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A Dream Come True: Free Tuition at Yale School of Drama, Thanks to David Geffen

Updated: Sep 8, 2021



Now and forever, Yale School of Drama students won't have to pay tuition. That's thanks to a $150 million gift from entertainment executive David Geffen.


Geffen’s connection to the school began when he taught a class there called “Music Industry and Arts Management” in the late 1970s. Of course, he is much better known as the man behind Asylum Records, Geffen Records, and Geffen Pictures. He also co-founded the film production company DreamWorks SKG with Steven Spielberg and Jeffrey Katzenberg.


A free Ivy League drama education may sound like the stuff of dreams, but Yale has already proven it knows how to make the concept work. Its School of Music has been operating tuition-free since 2006, when a $100 million donation from Stephen Adams enabled it to offer free tuition to its students.


The Yale School of Drama is the only English-speaking drama school to offer courses in every aspect of theater. Students can choose from ten qualifications, ranging from acting and directing to set design and theater management. Their tuition would typically be about $35,000 annually, so Geffen’s gift will make a real difference to each of the 200 students the school enrolls. In recognition of his contribution, the school is now the David Geffen School of Drama at Yale University.


A History of Producing Excellence


Yale has an impressive roster of drama alumni who represent some of the best-known and most distinguished actors of the stage and screen. Alumnae Meryl Streep (’75) and Frances McDormand (’82) have six Academy Awards for Best Actress among them, and Lupita Nyong’o (’12) has an Academy Award for Best Supporting Actress. Other actors who graduated from the School of Drama include Angela Bassett (’83), Paul Giamatti (’94) and Sigourney Weaver (’74). In playwrighting, the school’s alumni include Lynn Nottage (’89), now professor of playwriting at Columbia University and the first woman to win the Pulitzer Prize for Drama twice.


Of course, some graduates go on to other stages, such as Jabari Brisport, class of ’14, who studied acting. Brisport is the state senator for New York's 25th State Senate District in Brooklyn, and the first openly gay person of color elected to the New York State Legislature.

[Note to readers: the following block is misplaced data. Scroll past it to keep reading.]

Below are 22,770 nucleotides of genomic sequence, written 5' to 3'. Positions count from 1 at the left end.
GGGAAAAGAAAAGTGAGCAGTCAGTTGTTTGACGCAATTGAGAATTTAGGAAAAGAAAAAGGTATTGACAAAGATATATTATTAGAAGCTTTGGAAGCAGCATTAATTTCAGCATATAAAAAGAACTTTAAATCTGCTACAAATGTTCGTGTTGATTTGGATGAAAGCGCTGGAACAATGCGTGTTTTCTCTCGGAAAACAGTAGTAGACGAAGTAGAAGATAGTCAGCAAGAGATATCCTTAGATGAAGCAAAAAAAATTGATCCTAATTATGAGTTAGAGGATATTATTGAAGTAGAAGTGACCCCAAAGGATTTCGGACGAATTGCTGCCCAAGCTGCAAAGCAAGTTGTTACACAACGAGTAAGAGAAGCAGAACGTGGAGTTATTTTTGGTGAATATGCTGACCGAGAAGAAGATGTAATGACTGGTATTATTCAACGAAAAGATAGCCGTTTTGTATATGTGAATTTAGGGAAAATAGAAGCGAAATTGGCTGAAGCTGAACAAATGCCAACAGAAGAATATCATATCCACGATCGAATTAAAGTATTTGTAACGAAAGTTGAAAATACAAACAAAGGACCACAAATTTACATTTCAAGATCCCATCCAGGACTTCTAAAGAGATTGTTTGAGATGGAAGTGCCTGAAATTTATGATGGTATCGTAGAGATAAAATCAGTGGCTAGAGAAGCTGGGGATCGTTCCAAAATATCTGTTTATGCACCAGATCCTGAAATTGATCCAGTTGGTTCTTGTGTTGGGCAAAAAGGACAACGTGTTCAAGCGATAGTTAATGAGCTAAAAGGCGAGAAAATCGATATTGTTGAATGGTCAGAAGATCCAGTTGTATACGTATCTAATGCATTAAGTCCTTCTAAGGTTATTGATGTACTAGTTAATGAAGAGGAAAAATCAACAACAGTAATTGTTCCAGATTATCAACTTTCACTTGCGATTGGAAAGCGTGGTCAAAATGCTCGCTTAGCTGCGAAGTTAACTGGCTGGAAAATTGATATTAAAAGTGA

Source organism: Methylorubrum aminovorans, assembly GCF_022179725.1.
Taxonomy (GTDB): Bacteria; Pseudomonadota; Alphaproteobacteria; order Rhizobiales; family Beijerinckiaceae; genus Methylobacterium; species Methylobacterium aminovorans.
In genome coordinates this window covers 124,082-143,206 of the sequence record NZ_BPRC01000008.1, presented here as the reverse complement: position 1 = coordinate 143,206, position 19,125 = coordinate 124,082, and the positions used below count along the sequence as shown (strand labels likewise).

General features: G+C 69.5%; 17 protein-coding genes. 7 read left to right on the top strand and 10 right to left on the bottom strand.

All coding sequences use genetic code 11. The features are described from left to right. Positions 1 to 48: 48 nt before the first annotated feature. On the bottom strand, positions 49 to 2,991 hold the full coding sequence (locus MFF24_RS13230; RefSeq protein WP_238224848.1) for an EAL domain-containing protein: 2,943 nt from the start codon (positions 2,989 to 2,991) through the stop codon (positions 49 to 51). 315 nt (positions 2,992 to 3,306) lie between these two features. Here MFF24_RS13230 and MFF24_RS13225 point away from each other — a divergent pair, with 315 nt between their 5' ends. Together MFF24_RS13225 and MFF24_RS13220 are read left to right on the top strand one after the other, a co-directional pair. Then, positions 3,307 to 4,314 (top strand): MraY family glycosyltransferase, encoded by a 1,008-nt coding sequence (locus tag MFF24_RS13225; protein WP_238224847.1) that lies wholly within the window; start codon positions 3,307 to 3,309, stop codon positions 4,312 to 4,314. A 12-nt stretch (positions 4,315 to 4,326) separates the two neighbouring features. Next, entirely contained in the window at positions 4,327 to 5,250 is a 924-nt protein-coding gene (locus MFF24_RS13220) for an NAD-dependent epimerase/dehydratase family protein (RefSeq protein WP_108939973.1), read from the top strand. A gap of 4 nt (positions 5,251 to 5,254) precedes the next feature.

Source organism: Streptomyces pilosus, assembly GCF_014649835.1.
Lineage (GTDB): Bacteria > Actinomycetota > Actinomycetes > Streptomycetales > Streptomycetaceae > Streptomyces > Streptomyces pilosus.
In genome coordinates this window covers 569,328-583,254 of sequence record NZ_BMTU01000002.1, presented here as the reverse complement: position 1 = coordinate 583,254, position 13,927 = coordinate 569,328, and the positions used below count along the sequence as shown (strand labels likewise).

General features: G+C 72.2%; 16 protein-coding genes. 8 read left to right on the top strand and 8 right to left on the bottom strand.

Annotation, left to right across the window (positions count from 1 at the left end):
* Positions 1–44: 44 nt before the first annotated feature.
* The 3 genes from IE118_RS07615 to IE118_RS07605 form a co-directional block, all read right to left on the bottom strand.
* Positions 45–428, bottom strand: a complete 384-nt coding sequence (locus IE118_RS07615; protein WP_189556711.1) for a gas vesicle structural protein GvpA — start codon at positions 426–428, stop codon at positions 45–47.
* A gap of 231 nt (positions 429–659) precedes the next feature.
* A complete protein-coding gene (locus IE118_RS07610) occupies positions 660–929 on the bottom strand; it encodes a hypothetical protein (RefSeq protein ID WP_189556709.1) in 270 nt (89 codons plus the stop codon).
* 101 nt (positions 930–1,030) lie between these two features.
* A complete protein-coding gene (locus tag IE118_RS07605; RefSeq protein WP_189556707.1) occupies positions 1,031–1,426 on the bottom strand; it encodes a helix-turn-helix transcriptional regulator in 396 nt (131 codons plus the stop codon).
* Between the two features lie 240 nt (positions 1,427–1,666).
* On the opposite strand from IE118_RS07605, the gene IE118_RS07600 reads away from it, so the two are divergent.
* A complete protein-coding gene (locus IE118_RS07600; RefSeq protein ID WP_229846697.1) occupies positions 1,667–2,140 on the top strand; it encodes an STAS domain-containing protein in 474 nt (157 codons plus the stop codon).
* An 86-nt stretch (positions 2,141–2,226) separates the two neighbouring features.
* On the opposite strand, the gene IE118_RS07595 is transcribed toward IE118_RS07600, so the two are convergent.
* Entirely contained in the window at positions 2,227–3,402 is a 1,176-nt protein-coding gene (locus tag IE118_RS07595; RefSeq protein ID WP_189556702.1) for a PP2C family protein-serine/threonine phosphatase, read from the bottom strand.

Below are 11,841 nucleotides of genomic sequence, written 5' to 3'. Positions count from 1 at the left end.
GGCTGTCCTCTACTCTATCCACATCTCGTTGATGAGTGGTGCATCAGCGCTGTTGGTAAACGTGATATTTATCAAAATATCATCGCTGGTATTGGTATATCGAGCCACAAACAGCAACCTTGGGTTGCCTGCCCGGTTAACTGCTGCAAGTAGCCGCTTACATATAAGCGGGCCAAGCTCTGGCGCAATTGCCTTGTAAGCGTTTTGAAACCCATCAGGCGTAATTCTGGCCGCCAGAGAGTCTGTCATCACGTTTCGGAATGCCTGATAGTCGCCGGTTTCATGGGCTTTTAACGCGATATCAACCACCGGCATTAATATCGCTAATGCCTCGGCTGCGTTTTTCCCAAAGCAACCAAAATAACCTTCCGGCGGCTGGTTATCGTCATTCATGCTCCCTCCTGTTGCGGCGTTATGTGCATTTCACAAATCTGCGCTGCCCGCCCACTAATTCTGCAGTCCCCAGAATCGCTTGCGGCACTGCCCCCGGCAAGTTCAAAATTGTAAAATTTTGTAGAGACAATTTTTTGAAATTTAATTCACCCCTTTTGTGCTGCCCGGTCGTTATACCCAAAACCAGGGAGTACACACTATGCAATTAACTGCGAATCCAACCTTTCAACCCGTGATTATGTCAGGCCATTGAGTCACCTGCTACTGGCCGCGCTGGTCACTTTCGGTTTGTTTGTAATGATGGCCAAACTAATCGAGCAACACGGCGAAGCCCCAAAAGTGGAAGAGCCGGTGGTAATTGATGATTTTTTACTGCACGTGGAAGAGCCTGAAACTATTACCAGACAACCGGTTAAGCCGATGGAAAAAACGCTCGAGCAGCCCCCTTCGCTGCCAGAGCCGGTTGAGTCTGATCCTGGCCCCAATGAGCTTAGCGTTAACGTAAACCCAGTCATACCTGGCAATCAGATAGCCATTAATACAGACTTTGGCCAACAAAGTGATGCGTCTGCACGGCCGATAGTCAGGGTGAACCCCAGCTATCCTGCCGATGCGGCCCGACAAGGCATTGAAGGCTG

Geffen’s Career and Philanthropy


Geffen was inducted into the Rock and Roll Hall of Fame in 2010 for bringing us superstars like Elton John, Guns N’ Roses, and Nirvana. His early film production company, The Geffen Film Company, produced hits like Risky Business and Beetlejuice in the 1980s; DreamWorks SKG won three consecutive Academy Awards for Best Picture in the late 1990s and early 2000s with American Beauty, Gladiator, and A Beautiful Mind. DreamWorks also produced or distributed hits like Almost Famous, Shrek, Anchorman: The Legend of Ron Burgundy, Meet the Parents, and other familiar titles from the early 2000s. Geffen is also known for being instrumental in bringing the musical Cats to Broadway, as well as Dreamgirls.


In addition to his successes in the entertainment industry, Geffen also has a long history of philanthropy, including several major gifts. His beneficiaries include the UCLA School of Medicine, to which he donated $200 million in unrestricted funds in 2002. The school is now known as the David Geffen School of Medicine at UCLA. A decade later, Geffen contributed another $100 million to UCLA. These funds have been covering the tuition costs of up to 30 students every year since 2017. Geffen is the largest single benefactor of the University of California system.


In the arts, Geffen donated $5 million to the UCLA Westwood Playhouse, now the Geffen Playhouse, in 1995. At the time, this was one of the largest philanthropic gifts to an existing theater. Two decades later, he pledged $100 million to cover a fifth of the renovation costs of the Lincoln Center’s Avery Fisher Hall, now renamed the David Geffen Hall.


Regarding the recent Yale gift, Geffen says the decision was quickly taken once the university approached him with the proposal. In a press statement, he noted that his gift will enable a more diverse group of talent to develop their skills at Yale. He is pleased to know his donation means those interested in acting, directing, playwrighting, and other theater arts will be able to train for careers in these fields, regardless of their financial circumstances. They also will no longer be crushed by student debt for decades after their graduation.


What Geffen’s Gift Means for Yale’s Drama Students Right Now

The free tuition will be available to all full-time new and returning students in degree and certificate programs. It will be effective from the 2021-2022 academic year starting in August 2021. Yale chose not to enroll a new starting class this fall due to the pandemic; instead, the school is including a tuition-free fourth year for those who were already enrolled.


The timing of Geffen’s gift is fortuitous: the performing arts have suffered over the past year and a half, and live productions are only beginning to resume. However, the pandemic has also made people realize that the shared experience of the arts is essential for our wellbeing. Geffen’s gift underscores this truth and may encourage similar major donations to arts schools and organizations.

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